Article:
The main concern within the community, and as noted by NEC and Patricia, is that this sledge-hammer hits existing home loans and flows through to rentals. So, in fact we are slamming people where they are most vulnerable – in their ability to put a roof over their heads.

    So why is it that the in the US, the home of capitalism, over eighty percent of home loans are on fixed interest rates for terms of up to thirty years – why would capitalists bother about punters paying off a home ?

    Well, it goes back to the Great Depression when, as now, financial markets were in turmoil, interest rates were surging and mortgage defaults were throwing people out of their homes. The US government created the Home Owner’s Loan Corporation (HOLC) to buy mortgages in default and reinstate them at lower fixed interest rates for the term of the loan. The HOLC transformed the original short-term, variable rate mortgages to more-affordable 20-year fixed-rate mortgages, the first step to what eventually became the fully-amortizing, 30-year fixed-rate mortgage that dominates mortgage lending in the US today.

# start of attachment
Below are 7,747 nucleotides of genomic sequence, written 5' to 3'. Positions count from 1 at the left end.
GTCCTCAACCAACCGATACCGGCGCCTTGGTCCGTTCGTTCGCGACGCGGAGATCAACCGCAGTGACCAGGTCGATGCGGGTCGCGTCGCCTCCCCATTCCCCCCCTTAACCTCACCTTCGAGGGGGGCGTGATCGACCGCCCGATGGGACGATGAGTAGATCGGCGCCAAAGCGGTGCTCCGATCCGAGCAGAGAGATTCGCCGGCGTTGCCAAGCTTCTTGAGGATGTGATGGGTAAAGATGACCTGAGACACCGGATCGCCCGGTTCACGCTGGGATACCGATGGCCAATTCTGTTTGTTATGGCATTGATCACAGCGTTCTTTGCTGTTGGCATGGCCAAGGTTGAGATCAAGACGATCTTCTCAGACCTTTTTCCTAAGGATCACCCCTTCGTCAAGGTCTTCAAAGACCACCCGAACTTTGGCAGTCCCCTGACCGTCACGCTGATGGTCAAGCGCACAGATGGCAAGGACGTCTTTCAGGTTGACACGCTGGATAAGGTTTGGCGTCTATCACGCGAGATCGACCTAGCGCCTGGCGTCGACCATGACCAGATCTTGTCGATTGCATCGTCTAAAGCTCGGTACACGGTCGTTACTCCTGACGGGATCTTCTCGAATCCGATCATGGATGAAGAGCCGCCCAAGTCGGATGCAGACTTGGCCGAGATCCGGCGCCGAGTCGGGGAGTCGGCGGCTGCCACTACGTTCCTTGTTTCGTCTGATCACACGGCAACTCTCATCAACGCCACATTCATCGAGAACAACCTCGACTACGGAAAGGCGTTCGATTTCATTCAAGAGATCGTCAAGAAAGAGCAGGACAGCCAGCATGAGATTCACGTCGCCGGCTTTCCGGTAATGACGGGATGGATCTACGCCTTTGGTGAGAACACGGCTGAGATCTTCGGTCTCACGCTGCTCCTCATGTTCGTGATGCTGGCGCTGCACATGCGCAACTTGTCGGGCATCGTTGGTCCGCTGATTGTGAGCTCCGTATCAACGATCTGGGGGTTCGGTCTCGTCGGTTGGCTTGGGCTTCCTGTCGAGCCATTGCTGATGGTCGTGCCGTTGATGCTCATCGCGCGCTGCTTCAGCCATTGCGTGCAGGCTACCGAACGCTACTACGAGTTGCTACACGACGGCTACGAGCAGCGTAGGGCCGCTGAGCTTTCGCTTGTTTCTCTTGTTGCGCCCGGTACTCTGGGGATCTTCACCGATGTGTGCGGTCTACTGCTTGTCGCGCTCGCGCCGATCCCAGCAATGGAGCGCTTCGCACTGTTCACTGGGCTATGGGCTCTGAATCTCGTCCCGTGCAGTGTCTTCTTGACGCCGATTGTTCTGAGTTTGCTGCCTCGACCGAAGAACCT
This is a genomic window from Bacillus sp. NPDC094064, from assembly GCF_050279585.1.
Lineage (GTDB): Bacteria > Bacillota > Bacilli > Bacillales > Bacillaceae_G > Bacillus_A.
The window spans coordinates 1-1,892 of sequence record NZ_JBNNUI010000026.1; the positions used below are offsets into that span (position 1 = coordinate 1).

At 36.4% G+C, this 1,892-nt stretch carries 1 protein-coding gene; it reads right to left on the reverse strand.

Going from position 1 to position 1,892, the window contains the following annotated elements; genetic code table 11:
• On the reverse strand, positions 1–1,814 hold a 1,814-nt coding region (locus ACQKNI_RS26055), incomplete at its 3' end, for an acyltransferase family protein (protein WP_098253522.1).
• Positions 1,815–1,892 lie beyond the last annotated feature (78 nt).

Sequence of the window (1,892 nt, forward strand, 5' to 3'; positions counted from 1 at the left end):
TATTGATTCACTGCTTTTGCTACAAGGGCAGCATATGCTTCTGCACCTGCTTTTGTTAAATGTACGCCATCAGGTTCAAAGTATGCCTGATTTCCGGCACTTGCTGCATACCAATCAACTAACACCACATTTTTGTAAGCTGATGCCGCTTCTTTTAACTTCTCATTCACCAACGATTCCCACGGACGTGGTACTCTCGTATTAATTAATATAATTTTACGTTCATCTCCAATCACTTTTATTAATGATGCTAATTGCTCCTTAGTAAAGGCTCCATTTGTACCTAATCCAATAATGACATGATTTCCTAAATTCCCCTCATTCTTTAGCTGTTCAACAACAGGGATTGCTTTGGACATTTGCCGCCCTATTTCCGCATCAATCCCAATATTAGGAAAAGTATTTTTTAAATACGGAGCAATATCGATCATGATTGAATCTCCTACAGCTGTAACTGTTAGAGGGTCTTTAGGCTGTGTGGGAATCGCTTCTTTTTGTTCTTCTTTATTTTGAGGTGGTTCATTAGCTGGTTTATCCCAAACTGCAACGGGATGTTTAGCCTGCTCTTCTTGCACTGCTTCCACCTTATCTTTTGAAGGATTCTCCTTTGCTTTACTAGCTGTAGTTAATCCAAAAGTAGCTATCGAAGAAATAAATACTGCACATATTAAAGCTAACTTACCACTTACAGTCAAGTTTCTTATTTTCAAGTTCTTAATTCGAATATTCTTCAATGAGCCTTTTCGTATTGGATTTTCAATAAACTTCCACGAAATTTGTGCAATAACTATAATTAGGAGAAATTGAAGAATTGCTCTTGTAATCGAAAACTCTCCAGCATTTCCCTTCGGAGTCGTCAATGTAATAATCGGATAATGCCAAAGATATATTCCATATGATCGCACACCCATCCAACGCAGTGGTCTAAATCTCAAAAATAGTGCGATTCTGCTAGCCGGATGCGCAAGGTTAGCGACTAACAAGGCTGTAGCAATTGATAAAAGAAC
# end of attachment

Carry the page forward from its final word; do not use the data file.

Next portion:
You may have heard of Freddie Mac and Fannie Mae in the context of the US home mortgage system : both Fannie Mae and Freddie Mac are nicknames derived from their full names: Fannie Mae from Federal National Mortgage Association (FNMA) and Freddie Mac from Federal Home Loan Mortgage Corporation (FMCC).
    They are creations of the US government and are designed to funnel federal money through to trading banks at low rates of interest to ensure that the banks can offer affordable loans to home buyers at fixed interest rates over extended periods, normally up to thirty years.